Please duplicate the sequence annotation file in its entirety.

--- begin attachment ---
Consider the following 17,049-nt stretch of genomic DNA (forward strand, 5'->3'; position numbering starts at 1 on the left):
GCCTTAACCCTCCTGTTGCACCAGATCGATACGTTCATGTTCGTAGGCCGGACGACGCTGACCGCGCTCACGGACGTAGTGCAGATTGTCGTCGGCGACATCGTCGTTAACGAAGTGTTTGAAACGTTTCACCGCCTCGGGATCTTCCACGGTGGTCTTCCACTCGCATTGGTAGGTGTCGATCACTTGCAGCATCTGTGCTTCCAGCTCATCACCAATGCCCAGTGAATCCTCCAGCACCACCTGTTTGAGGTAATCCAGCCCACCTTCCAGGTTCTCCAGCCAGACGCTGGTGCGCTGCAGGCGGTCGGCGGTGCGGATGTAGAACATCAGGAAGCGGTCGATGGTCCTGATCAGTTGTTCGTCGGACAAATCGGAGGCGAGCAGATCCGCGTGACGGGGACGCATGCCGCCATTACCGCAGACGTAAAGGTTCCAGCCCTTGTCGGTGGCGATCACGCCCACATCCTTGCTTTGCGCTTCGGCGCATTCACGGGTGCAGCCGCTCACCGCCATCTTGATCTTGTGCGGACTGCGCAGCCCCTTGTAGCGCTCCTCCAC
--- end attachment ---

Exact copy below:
Consider the following 17,049-nt stretch of genomic DNA (forward strand, 5'->3'; position numbering starts at 1 on the left):
GCCTTAACCCTCCTGTTGCACCAGATCGATACGTTCATGTTCGTAGGCCGGACGACGCTGACCGCGCTCACGGACGTAGTGCAGATTGTCGTCGGCGACATCGTCGTTAACGAAGTGTTTGAAACGTTTCACCGCCTCGGGATCTTCCACGGTGGTCTTCCACTCGCATTGGTAGGTGTCGATCACTTGCAGCATCTGTGCTTCCAGCTCATCACCAATGCCCAGTGAATCCTCCAGCACCACCTGTTTGAGGTAATCCAGCCCACCTTCCAGGTTCTCCAGCCAGACGCTGGTGCGCTGCAGGCGGTCGGCGGTGCGGATGTAGAACATCAGGAAGCGGTCGATGGTCCTGATCAGTTGTTCGTCGGACAAATCGGAGGCGAGCAGATCCGCGTGACGGGGACGCATGCCGCCATTACCGCAGACGTAAAGGTTCCAGCCCTTGTCGGTGGCGATCACGCCCACATCCTTGCTTTGCGCTTCGGCGCATTCACGGGTGCAGCCGCTCACCGCCATCTTGATCTTGTGCGGACTGCGCAGCCCCTTGTAGCGCTCCTCCAC